There are two major factors that must be taken on board before we insist on stirring in the 'creamy layer' into the OBC pot. First, the greatest oppressors of the Scheduled Castes in the villages are members of the OBC 'creamy layer'.

This aspect has been documented time and again from the mouths and pens of Dalits. If one were to look back at caste atrocities that have taken place in India since Independence, it will be clear that the major offenders were the rich and landed members of the OBC community.

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It is, however, not just the Dalits who are being sidelined by the OBC 'creamy layer'. The poor Kurmis, Koeris and Yadavs lead lives no different from the poor Scheduled Castes on a number of fronts. They cannot dream of getting into IITs or IIMs as the OBC 'creamy layer' aspires to. For these poorer villagers getting to school is akin to mission impossible, so their sights are set much lower than those of their so-called representatives. It is interesting to notice that OBC leaders who are most upset about the 'creamy layer' restriction, have done little to improve the educational or economic standards of their own caste people, let alone those of Scheduled Castes. Quite clearly, they are a class apart and don't want mud from the village to be flung at their urban aspirations.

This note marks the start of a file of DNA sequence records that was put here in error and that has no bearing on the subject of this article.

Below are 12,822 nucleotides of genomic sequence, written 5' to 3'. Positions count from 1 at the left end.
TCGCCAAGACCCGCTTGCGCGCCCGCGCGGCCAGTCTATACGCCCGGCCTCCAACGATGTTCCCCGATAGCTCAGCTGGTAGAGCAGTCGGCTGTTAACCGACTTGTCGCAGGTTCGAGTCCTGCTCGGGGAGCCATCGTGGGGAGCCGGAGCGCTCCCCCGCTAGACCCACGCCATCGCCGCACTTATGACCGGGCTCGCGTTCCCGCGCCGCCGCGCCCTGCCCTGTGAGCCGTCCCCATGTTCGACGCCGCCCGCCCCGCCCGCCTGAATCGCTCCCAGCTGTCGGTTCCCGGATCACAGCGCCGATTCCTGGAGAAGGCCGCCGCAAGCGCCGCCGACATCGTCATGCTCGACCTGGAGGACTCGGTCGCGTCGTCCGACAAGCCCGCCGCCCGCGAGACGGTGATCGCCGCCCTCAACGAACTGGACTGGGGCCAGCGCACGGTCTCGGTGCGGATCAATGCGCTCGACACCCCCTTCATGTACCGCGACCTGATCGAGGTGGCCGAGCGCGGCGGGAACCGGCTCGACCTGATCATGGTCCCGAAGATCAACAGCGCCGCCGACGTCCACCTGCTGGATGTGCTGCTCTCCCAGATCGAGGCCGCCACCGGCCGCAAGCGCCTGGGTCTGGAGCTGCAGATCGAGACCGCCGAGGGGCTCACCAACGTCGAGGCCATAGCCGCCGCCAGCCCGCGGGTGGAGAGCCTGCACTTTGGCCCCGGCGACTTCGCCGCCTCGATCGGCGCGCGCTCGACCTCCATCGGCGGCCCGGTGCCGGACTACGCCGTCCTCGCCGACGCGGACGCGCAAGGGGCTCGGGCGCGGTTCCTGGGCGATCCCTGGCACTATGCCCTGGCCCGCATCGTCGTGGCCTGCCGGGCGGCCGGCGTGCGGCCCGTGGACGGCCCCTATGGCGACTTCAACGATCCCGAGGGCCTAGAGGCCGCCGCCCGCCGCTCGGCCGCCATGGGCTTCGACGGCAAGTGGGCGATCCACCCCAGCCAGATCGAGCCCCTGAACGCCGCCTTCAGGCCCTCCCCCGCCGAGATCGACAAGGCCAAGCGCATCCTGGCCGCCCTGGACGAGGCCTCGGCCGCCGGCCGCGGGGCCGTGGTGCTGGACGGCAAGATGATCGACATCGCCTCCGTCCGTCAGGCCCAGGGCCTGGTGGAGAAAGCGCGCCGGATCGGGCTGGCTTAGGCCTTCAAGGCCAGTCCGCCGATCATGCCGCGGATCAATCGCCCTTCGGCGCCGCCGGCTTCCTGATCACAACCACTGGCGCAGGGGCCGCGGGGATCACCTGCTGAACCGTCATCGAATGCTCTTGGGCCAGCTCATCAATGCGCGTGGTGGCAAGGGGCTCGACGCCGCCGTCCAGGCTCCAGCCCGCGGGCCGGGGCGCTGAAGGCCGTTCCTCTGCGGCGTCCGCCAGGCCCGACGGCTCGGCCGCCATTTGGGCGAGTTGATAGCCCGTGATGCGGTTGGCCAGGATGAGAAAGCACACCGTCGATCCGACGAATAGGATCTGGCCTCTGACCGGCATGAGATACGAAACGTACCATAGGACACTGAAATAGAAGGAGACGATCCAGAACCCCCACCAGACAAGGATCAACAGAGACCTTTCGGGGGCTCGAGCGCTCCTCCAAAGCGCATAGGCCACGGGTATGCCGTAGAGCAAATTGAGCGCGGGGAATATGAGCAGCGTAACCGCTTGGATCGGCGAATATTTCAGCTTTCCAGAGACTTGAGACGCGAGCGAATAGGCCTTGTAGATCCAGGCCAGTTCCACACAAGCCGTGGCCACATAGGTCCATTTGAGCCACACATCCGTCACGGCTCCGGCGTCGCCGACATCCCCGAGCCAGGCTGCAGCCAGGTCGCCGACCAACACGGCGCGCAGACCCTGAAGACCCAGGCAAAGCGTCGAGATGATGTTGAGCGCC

This is the reason why the founding figures of the Constitution made it clear that any enabling legislation that gives a leg-up to socially and economically 'backward classes' cannot proceed on the basis of caste alone. They would be horrified at the way leading politicians of the day have sneaked in "caste" as a major determinant of OBC status. Therefore, now one has the term 'Backward Castes' which nobody dare interrogate as it is so widely employed and has become part of our political vocabulary. This, however, does not make it constitutionally acceptable and the latest Supreme Court judgment reiterates this point. Adoption papers may well be in political circulation to legitimise the term 'Backward Castes' but its parentage will always be in question.

Dipankar Gupta is professor, School of Social Sciences, Jawaharlal Nehru University, New Delhi.